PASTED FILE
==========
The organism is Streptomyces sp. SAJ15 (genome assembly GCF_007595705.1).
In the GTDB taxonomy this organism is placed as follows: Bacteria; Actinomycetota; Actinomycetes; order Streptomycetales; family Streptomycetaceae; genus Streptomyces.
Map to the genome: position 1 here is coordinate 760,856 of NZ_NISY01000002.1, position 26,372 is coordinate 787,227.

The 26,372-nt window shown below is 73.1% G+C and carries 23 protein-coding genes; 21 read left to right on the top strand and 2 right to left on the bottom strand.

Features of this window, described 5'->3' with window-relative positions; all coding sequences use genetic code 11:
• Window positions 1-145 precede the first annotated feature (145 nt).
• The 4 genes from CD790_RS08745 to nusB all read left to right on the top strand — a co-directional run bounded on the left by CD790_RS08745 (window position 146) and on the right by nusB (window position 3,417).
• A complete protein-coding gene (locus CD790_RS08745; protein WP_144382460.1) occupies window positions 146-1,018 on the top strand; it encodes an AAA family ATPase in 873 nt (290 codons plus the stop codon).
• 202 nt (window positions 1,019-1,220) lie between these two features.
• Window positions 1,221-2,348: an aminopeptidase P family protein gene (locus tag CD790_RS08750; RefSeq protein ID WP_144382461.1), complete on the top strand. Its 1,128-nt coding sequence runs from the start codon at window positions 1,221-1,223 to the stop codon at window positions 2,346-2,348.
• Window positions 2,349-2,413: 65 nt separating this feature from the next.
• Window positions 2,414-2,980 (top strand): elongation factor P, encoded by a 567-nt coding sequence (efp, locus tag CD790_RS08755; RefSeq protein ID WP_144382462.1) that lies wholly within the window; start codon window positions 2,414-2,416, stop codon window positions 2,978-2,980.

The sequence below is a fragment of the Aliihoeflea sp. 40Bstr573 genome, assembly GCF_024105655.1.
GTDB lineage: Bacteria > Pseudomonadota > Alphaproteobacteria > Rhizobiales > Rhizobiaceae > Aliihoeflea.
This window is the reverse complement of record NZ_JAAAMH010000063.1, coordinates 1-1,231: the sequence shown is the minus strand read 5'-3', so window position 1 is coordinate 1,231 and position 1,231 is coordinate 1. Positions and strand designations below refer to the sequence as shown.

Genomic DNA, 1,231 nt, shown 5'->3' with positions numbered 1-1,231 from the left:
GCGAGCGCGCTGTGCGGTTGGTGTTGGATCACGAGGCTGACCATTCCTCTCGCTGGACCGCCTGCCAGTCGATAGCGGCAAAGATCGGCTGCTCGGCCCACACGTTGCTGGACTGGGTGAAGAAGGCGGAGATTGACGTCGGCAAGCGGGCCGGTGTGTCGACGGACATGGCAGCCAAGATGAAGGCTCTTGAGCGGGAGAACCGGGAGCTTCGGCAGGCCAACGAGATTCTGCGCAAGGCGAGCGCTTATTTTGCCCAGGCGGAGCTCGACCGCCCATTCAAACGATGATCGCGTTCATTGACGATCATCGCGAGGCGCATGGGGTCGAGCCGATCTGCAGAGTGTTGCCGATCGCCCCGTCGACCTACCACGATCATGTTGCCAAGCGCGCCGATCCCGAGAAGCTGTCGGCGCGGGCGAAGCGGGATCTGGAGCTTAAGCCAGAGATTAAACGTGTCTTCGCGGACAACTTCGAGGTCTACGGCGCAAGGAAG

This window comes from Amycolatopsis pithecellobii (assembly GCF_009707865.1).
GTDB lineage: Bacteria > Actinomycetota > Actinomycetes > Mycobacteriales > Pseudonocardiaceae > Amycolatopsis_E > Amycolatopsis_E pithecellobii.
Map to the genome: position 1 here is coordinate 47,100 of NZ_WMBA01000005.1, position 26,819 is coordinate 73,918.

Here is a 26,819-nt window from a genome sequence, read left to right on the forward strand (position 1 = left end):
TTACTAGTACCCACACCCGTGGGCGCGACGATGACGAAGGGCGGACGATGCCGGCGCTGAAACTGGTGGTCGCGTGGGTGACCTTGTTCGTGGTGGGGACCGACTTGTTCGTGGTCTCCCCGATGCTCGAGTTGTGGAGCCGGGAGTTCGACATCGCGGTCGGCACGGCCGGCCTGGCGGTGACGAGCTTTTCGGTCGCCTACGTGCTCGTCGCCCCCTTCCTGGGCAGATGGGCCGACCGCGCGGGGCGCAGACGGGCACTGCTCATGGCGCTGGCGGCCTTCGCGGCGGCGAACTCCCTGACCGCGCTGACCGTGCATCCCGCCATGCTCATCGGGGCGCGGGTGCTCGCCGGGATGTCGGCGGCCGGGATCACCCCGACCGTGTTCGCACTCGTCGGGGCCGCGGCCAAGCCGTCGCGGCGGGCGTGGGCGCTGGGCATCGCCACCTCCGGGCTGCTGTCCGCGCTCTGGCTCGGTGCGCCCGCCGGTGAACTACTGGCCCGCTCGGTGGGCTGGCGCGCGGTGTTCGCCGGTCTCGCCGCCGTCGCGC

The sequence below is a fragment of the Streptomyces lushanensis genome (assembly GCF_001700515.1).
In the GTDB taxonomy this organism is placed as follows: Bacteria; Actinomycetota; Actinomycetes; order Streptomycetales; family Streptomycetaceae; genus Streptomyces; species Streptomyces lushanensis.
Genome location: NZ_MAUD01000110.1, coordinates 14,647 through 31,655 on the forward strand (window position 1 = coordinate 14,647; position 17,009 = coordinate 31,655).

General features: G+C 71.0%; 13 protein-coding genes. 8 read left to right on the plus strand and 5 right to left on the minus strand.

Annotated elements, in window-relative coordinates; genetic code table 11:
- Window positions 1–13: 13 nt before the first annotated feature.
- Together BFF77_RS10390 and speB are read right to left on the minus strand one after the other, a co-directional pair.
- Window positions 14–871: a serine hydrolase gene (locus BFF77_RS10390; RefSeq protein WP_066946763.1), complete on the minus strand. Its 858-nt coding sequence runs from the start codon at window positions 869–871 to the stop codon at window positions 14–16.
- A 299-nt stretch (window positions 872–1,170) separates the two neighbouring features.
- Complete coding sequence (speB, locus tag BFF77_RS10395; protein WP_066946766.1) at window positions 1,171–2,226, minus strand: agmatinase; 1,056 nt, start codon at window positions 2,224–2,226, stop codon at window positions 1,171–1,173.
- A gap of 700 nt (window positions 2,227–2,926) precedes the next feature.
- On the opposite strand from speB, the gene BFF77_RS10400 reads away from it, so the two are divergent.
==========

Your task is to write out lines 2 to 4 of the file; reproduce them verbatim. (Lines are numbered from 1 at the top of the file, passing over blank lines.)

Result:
In the GTDB taxonomy this organism is placed as follows: Bacteria; Actinomycetota; Actinomycetes; order Streptomycetales; family Streptomycetaceae; genus Streptomyces.
Map to the genome: position 1 here is coordinate 760,856 of NZ_NISY01000002.1, position 26,372 is coordinate 787,227.

The 26,372-nt window shown below is 73.1% G+C and carries 23 protein-coding genes; 21 read left to right on the top strand and 2 right to left on the bottom strand.